Callie Petch at BFI London Film Festival 2018: Day 11

Outlaw King, and The Fight.

Note: elements of this article also ran on Set the Tape (link).

If you want an idea of what “encroaching burnout/exhaustion” looks like, then let me tell you it’s something that happens when the amount of time it takes for you to write two and a half reviews in a row escalates from roughly two hours and change to five hours and change, completely fucking up your tight-ass schedule and forcing you to do it all – the early mornings, the travel scramble, the three/four screenings within a twelve-hour period, and the timely review-writing for each of those films – over again the following day on less than six hours of sleep.  Doing an entire film festival, especially one like the London Film Festival that runs for nearly a fortnight if you stick to just the actual Festival days, is legitimately exhausting.  Admittedly, I have not helped matters for myself by committing to this ridiculous workload of 3,000 words per day for sixteen straight days, but the point is that I am approaching the wall.  Athletes and people who exercise a shit-load likely know what I’m talking about; that wall where you are simply mentally incapable of going any further and just collapse from the strain of it all.

Fortunately, I semi-intentionally worked in a little rest-stop for my marathon this year.  Wednesday the 17th of October were the 2018 Q Awards and Wolf Alice played a post-show gig with IDLES, a gig that I bought tickets for back in June when it was announced because I never got to see Wolf Alice properly on the Visions of a Life Tour and this seemed like the next best thing.  As a result, this constituted the closest thing I could get to a night off where I finished up screenings early, turned in my pieces super-early, then logged off to go enjoy a night out with no intention of waking up in a timely fashion the following morning.  Down side for you lot is that we’re only covering two films today and (likely) only covering two films tomorrow, but the upside is that I’ll hopefully be well-rested, recharged, and ready to take on the last few days with pep, zeal and a less noticeable dip in the quality of my writing!  And I also know that I could have avoided this predicament altogether by taking it easy and lightening the workload I elected to take on, but shut up, you ingrate.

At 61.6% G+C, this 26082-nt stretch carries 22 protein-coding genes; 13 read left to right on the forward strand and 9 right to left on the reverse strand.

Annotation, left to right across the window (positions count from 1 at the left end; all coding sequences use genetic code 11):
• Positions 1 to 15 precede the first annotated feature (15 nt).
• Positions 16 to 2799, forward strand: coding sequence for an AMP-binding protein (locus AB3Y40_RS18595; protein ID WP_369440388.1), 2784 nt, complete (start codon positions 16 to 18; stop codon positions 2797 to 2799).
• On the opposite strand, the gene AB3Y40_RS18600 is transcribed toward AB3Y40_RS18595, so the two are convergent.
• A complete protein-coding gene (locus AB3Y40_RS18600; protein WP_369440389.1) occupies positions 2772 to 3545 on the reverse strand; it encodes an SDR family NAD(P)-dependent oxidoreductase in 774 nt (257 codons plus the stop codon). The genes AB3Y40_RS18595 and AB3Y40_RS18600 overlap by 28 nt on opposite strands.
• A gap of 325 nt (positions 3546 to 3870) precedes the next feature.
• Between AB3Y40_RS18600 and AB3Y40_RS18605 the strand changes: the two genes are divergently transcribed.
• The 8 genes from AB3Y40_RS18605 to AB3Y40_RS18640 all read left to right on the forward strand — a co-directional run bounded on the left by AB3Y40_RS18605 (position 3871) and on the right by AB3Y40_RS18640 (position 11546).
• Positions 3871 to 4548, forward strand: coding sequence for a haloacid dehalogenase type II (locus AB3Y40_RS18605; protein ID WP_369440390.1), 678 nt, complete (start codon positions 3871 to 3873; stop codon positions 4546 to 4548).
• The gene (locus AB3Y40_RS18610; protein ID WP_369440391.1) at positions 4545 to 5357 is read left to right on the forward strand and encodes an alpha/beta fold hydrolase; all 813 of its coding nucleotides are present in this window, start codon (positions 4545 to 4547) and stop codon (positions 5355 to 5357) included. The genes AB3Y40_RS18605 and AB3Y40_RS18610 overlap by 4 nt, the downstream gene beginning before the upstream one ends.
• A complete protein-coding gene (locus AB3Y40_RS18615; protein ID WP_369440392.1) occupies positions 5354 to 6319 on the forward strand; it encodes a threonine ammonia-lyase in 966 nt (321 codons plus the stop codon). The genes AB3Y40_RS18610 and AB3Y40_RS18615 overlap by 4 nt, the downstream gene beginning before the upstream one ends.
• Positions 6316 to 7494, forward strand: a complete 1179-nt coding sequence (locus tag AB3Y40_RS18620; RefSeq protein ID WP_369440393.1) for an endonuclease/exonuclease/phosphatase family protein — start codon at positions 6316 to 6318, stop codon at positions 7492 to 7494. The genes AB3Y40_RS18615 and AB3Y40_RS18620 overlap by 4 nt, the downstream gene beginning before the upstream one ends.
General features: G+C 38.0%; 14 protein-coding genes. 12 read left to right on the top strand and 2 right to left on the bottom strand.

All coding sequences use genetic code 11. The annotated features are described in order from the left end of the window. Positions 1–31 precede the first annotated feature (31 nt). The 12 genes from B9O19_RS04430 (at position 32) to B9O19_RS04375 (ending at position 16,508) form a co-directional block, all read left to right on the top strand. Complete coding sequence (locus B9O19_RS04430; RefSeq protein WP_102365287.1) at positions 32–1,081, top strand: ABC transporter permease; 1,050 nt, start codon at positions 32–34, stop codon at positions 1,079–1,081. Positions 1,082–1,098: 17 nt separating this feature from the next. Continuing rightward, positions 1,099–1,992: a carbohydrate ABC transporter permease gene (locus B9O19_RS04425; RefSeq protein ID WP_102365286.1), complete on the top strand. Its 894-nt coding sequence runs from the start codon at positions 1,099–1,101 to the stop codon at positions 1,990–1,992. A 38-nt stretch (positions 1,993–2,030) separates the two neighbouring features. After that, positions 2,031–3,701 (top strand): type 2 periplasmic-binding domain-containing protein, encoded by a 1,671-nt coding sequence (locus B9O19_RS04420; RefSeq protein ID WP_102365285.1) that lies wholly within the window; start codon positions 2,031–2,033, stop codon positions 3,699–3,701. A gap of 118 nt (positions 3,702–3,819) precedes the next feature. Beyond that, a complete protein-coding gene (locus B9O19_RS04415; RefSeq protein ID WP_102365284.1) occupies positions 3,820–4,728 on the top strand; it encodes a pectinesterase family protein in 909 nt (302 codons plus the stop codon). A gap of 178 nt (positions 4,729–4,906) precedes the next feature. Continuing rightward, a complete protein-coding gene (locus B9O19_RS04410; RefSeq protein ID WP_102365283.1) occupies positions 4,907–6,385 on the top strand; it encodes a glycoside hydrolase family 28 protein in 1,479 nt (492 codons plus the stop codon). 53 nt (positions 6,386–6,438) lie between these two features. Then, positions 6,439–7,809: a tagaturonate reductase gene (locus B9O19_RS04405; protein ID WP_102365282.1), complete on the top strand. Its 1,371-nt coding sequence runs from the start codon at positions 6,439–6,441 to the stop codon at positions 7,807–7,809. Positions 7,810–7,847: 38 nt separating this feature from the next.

The extended one-take that opens up David Mackenzie’s historical epic Outlaw King (Grade: C+) has been sticking in many critics’ minds when they talk about the movie and it’s stuck in mine too.  There’s the showy technical wizardry, of course, starting inside King Edward I of England’s (Stephen Dillane) tent in the dying embers of the unseen William Wallace’s failed Scottish rebellion as he forces Scotland’s remaining lords, most notably Robert Bruce III (Chris Pine) to swear fealty to England, moves out one side of the tent to take in a duel between Robert and Edward, Prince of Wales (a sputtering mad-eyed Billy Howle hamming it up for all it’s worth), moving back inside the tent, and finally out the other end to the reveal of a gigantic flaming trebuchet Edward I fires at a nearby castle before finally accepting the Scots’ surrender.  But formalistic prowess has never meant shit to me when talking about long-takes, even when they’re as impressive as the one featured here (though marred by the same dodgy CGI that mars the rest of the film).  Rather, this opening sticks in my mind because it’s the first and last time that Outlaw King displays anything resembling a sense of patience.  The take covers a lot of ground and sets up lots of information, but it also contains a pacing that the rest of the film lacks, letting beats hang for a moment instead of speeding through them like it’s trying to qualify for pole position in a Grand Prix.

Were the opening of Outlaw King paced like the rest of the movie, we would have dived straight from Robert swearing fealty into the shot of King Edward using the giant trebuchet without any of the connective tissue or build the scene employs to make the reveal of the trebuchet so effective.  Although, like the rest of Outlaw King, the trebuchet is set-up and paid off in the same scene to never be mentioned again afterwards.  Lots of Mackenzie’s latest film is like this, the focus and deliberate pacing of his recent classics Starred Up and Hell or High Water subsumed by grand Hollywood spectacle and a scope too wide to adequately squeeze into two hours of film.  Rather like the Coen Brothers’ Ballad of Buster Scruggs (which I saw earlier in the Festival), Netflix’s latest big-name, big-budget effort to play in the same pool as the Hollywood big-boys feels more like a really enjoyable miniseries that’s been squeezed into a single feature to its ultimate detriment.  Watching Outlaw King is akin to viewing a full season of a historical epic on fast-forward.  Sure, you can do that, but you’re going to lose all of the emotion and thematic depth that makes a story worth telling, being left with a series of grand moments that mean nothing.